Recently, the government announced the Renters’ (Reform) Bill, a series of proposed changes to the private rented sector (PRS) that is set to provide 11million tenants across England – and 2.3million landlords – with safer, fairer, and higher quality homes.
The bill represents the biggest shake-up of the private rental sector in 30 years, and the most significant parts focus on the ending of renters’ tenancies, with new protections enforced for tenants and landlords.
Abolishing Section 21
Headlining the reforms is the abolishment of Section 21 ‘no fault’ evictions, which is the leading cause of homelessness in the UK according to the charity Shelter.
While good news for tenants facing unliveable conditions or struggling with rogue landlords, the change shouldn’t impact those landlords behaving reasonably.
Conversely, the bill hands additional powers to landlords in certain circumstances. Should the changes come into effect, they will make it easier for landlords to recover properties they wish to sell up or rent to family members, and to evict tenants for repeated failure to pay rent and anti-social behaviour. Required notice periods will be reduced in such instances where tenants have repeatedly fallen into rental arrears or caused damage to the property.
Meanwhile, the changes will make it illegal for landlords to impose blanket bans on certain types of renters. Under the reformed laws, landlords would no longer be allowed to deny tenancy to applicants because they claim benefits or to families with children.
Pet-owning tenants will also be supportive of the rule changes. Landlords must consider all requests for pet ownership and cannot unreasonably refuse, with these rules also applying to tenants wishing to welcome a pet mid-tenancy.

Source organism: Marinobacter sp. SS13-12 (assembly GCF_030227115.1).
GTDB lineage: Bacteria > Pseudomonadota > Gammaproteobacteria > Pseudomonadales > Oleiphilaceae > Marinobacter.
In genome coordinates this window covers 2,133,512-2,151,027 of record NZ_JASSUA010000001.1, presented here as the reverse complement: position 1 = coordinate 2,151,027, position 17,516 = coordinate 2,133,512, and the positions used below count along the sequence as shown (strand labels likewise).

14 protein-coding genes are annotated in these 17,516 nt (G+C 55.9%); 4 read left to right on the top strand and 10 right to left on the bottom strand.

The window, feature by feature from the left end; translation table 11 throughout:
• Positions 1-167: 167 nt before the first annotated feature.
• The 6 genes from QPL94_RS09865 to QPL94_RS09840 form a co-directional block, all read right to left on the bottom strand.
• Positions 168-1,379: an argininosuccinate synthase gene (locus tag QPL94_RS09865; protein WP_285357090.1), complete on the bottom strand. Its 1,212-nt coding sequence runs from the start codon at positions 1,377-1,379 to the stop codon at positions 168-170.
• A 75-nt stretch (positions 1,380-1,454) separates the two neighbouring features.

Administrative and procedural updates
If the bill is passed, new administrative processes and procedures will support the changes. A Decent Homes Standards will dictate minimum standards for housing quality, and the appointment of a new Ombudsman will manage tenant and landlord disputes.
A new Property Portal will also be created to support tenants and landlords. Landlords will have access to clear information about their obligations through the portal, empowering tenants to make better decisions when signing tenancy agreements.
Hopes for the reforms
Housing Secretary Michael Gove described the reforms as ‘once in a generation’, stating, “Our new laws… will support the vast majority of responsible landlords who provide quality homes to their tenants, while delivering our manifesto commitment to abolish Section 21 ‘no-fault’ evictions. This will ensure that everyone can live somewhere which is decent, safe and secure – a place they’re truly proud to call home.”
Landlords should be reassured by the promise of additional control when rental agreements don’t go to plan. Whether battling problem tenants, seeking to sell up, or renting to close family, new protections will be in place to regain possession of private rented properties.
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